Next, there are two questions to ask yourself before you start:

1. What do you want to get out of coaching sessions?

2. How do you envision your coach helping you?

It is important to know what you want from a coach. For example, if you want to be more engaged with your team, the coach will help you practice and increase team connection. Note that an executive coach differs from a sports coach. While a sports coach dictates goals based on the team’s aspirations, an executive coach guides you towards your own goals. Awareness of what you want helps both of you maximize the effectiveness of your sessions.

Once your engagement has begun, there are eight ways to stay collaborative and proactive throughout the process:

1. Trust

Believe that your coach is personally invested in your success. This means you can feel comfortable asking questions, seeking direction, or admitting you don’t know something.

2. Be honest

Coaching helps you learn more about yourself and how to perform at your best. The more upfront and open you are, the greater benefit you will take away from each session.

3. Establish rules

It’s important to talk about ground rules from the beginning. These may include frequency of contact, confidentiality, expectations and commitments, and when the engagement will end.

4. Set goals

The engagement should include personal development goals based on your role and what you need to learn to go further. You will set your own goals and the coach will guide you in reaching them.

5. Learn eagerly

Your coach is investing their own time and energy to help you. To be a good collaborator, it is important to set an intention to learn enthusiastically and seek out support and resources that will amplify growth outside of sessions.

6. Seek feedback

Accepting feedback can be painful because we don’t want to hear we are not perfect. Remember, you can trust your coach to be supportive and invested in your success. Seek feedback to build on your strengths and to find growth opportunities.

7. Stay curious

Curiosity and inquiry are at the heart of growth. As you move through your sessions, take time to look inward, be honest about what you see, and challenge what you think you know.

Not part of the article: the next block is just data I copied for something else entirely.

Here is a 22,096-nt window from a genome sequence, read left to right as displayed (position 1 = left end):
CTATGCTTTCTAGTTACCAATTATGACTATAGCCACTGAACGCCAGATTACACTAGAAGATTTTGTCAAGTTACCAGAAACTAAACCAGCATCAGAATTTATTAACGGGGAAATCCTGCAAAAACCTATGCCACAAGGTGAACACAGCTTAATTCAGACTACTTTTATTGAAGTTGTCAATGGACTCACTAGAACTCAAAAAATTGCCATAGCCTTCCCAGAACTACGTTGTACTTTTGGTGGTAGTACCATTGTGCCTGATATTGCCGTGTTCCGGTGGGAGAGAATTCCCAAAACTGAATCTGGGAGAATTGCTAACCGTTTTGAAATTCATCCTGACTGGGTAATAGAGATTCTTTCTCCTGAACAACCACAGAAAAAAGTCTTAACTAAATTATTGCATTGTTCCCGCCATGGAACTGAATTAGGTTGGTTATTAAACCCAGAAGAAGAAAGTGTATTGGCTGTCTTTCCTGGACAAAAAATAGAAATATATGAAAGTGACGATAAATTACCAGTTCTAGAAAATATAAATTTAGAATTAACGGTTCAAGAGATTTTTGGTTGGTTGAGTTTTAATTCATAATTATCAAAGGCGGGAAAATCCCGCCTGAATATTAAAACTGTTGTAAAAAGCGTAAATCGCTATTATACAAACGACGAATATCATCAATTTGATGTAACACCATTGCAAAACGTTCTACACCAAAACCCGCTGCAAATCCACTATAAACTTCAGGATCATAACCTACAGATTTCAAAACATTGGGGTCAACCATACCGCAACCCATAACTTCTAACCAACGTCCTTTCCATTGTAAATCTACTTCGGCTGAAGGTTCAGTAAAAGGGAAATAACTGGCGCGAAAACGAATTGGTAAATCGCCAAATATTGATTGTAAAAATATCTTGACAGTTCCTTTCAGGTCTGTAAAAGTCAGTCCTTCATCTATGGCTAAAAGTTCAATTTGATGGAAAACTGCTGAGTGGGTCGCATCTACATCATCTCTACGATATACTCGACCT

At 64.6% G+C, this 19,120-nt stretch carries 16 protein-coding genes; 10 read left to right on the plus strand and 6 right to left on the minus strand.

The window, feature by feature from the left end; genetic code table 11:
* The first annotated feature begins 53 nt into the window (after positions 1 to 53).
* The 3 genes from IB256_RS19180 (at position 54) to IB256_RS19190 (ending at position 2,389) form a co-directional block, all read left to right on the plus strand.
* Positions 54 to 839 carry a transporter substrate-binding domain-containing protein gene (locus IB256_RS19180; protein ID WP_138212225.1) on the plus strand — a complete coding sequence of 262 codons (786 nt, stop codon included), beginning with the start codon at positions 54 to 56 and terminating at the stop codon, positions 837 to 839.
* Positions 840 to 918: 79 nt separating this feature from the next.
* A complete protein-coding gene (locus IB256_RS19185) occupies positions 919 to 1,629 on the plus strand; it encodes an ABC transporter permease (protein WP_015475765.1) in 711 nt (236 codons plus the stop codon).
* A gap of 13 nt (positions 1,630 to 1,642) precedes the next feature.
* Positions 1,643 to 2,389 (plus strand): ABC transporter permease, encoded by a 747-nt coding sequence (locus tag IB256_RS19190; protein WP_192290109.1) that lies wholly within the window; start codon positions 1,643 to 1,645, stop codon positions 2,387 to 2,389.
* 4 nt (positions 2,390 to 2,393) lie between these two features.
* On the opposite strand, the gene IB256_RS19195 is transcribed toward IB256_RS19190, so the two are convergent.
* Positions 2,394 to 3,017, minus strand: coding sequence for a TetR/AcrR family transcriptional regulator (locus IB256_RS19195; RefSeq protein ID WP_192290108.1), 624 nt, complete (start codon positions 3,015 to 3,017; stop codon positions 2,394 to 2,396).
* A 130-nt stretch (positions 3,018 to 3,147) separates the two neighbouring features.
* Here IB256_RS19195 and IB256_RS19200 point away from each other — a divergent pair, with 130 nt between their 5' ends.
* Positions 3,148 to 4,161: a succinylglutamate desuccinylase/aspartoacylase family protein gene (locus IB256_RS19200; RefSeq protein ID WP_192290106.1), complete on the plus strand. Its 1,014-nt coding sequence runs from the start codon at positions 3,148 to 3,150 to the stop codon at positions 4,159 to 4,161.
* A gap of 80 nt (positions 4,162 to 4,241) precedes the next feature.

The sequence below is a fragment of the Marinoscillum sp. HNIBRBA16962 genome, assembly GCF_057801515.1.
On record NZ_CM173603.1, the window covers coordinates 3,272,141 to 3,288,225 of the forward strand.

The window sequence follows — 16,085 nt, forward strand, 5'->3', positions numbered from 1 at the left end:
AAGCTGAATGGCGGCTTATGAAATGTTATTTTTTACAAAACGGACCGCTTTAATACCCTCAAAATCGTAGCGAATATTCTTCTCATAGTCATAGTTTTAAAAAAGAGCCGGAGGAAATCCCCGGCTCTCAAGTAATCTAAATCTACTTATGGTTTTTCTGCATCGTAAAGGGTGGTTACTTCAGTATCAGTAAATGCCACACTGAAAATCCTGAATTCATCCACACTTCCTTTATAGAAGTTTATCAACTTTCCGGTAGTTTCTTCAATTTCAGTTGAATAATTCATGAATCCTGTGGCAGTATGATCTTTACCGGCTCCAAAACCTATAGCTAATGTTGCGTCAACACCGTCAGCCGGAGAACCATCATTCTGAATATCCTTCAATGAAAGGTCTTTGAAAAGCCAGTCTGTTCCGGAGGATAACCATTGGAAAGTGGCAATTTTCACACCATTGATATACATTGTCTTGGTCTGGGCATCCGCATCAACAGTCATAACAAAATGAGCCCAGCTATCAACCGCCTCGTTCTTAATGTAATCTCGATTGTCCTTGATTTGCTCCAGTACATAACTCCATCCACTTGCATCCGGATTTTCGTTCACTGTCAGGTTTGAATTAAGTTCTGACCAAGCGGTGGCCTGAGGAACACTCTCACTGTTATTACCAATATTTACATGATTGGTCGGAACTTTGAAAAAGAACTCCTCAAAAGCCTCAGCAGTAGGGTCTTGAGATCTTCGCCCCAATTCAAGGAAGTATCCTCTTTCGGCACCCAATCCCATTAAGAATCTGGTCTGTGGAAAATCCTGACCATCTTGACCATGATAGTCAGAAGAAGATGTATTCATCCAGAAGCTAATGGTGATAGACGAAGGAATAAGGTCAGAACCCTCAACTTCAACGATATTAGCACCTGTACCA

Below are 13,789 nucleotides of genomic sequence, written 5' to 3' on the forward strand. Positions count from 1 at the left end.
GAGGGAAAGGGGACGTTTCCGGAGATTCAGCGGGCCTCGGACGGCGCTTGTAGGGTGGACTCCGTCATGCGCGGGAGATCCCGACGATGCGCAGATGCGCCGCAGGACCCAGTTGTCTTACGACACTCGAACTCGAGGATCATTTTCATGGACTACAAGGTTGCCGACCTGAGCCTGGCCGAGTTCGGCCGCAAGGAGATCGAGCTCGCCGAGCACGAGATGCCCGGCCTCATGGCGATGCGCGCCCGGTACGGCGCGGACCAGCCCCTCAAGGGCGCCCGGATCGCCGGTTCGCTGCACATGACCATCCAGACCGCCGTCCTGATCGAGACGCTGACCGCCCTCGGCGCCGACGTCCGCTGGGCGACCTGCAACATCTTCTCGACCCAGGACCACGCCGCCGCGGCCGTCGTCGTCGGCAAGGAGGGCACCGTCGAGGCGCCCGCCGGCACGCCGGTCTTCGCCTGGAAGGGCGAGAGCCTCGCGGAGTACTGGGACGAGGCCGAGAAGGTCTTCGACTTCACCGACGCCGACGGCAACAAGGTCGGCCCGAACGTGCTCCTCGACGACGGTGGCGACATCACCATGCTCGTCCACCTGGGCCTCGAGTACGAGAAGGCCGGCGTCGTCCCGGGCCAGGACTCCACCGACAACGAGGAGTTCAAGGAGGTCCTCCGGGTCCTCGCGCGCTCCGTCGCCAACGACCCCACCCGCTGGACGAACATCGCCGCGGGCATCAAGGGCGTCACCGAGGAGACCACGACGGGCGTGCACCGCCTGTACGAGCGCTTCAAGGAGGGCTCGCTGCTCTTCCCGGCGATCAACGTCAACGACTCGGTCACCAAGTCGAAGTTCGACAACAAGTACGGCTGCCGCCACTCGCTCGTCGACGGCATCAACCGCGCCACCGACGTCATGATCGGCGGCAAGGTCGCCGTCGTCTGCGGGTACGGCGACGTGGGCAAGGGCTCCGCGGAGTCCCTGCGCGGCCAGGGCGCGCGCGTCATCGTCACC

Never forget the coach is there to guide you to achieve your goals, and it is your responsibility to do the work and be proactive in each session. When you step into a proactive space with your coach, you show yourself and others that you are ready to work up to your highest potential.

About: Felix Caraballo, PhD is an organizational psychologist and Senior Consultant at Dilan Consulting Group.


What should you look for in a coach?

Despite what you hear, not all coaches are created equal. Making sure your Executive Coach has the right qualifications is as important as being proactive. At DILAN Consulting Group, we offer the highest level of expertise because all our consultants hold a doctorate in either clinical or organizational psychology. They have the most training of any profession in the areas of human motivation, behavior, learning and change. In addition, our Clinical Psychologists are also licensed, a process that takes years of supervised experience that gives them access to tools and instruments only available to Clinical Psychologist. This means we use scientifically validated methodologies. This expertise in combination with our own professional experiences managing teams and organizations as well as supporting senior leaders in a wide range of industries allows us to provide deeper insights that drive better outcomes.

Watering The Flowers: A Feedback Primer For Leaders

Feedback is an art that can be learned and deserves our attention. Even at its best, feedback can create anxiety for everyone involved. At its worst, it can damage relationships if handled poorly or avoided out of fear.

Regardless of how daunting it may be, leaders are expected to give feedback to direct reports. Business demands it and research shows it is the most effective tool for managing performance and improving employee engagement. As a clinical psychologist, I go one step further: Feedback is the best tool for managing relationships, period.

Unfortunately, few leaders receive training in how to give and receive feedback well, so they plod along, unaware of how their personal experiences influence their ability and willingness to engage.

Before we can talk about suggestions for how to make feedback more effective, these are the foundational elements needed to create success.

1. Self-Awareness: Effective leaders spend time reflecting on their own personal experiences with feedback. They know what has been helpful to them and what has not. This awareness is essential to approaching feedback with empathy. Never forget there is a human being on the receiving end of your comments.

2. Platinum Rule (Not Golden Rule): Self-awareness helps you understand what you need or want, but that may be very different from what someone else needs or wants. The Platinum Rule tells us to treat others the way they want to be treated, rather than the way you would want.

3. Strong Relationships: There is no excuse for not establishing a great rapport with your direct reports and colleagues. Without the foundation of a good working relationship, feedback can be hard to interpret and your motivations may be questioned. Trust and respect allow feedback to be received positively.

4. Do And Say Less: Feedback is a conversation, not a monologue where you list off everything they’ve done wrong. Leaders will be most effective if they can get the other person to reflect on their own performance first. This helps them to practice reflection, which will make both of your jobs easier going forward.